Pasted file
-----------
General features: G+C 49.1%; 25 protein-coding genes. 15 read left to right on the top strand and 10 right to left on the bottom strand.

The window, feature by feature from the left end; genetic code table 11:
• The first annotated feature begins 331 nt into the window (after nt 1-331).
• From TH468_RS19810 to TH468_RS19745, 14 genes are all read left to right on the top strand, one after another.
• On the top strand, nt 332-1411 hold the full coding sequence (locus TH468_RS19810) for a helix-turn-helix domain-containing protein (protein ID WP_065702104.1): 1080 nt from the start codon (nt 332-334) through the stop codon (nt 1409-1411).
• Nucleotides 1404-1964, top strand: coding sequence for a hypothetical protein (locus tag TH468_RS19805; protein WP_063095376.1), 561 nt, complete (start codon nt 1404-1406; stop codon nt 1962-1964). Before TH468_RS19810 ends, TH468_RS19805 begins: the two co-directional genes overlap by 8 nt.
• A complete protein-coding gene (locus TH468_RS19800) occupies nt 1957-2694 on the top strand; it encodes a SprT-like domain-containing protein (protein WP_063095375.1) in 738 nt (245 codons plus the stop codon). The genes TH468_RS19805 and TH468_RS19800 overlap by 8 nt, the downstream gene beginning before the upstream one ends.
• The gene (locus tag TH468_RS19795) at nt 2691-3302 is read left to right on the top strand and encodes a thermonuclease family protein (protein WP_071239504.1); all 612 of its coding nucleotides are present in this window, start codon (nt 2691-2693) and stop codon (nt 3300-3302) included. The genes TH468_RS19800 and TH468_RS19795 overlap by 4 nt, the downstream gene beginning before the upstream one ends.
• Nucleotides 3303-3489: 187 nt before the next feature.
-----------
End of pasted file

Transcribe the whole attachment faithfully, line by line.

General features: G+C 49.1%; 25 protein-coding genes. 15 read left to right on the top strand and 10 right to left on the bottom strand.

The window, feature by feature from the left end; genetic code table 11:
• The first annotated feature begins 331 nt into the window (after nt 1-331).
• From TH468_RS19810 to TH468_RS19745, 14 genes are all read left to right on the top strand, one after another.
• On the top strand, nt 332-1411 hold the full coding sequence (locus TH468_RS19810) for a helix-turn-helix domain-containing protein (protein ID WP_065702104.1): 1080 nt from the start codon (nt 332-334) through the stop codon (nt 1409-1411).
• Nucleotides 1404-1964, top strand: coding sequence for a hypothetical protein (locus tag TH468_RS19805; protein WP_063095376.1), 561 nt, complete (start codon nt 1404-1406; stop codon nt 1962-1964). Before TH468_RS19810 ends, TH468_RS19805 begins: the two co-directional genes overlap by 8 nt.
• A complete protein-coding gene (locus TH468_RS19800) occupies nt 1957-2694 on the top strand; it encodes a SprT-like domain-containing protein (protein WP_063095375.1) in 738 nt (245 codons plus the stop codon). The genes TH468_RS19805 and TH468_RS19800 overlap by 8 nt, the downstream gene beginning before the upstream one ends.
• The gene (locus tag TH468_RS19795) at nt 2691-3302 is read left to right on the top strand and encodes a thermonuclease family protein (protein WP_071239504.1); all 612 of its coding nucleotides are present in this window, start codon (nt 2691-2693) and stop codon (nt 3300-3302) included. The genes TH468_RS19800 and TH468_RS19795 overlap by 4 nt, the downstream gene beginning before the upstream one ends.
• Nucleotides 3303-3489: 187 nt before the next feature.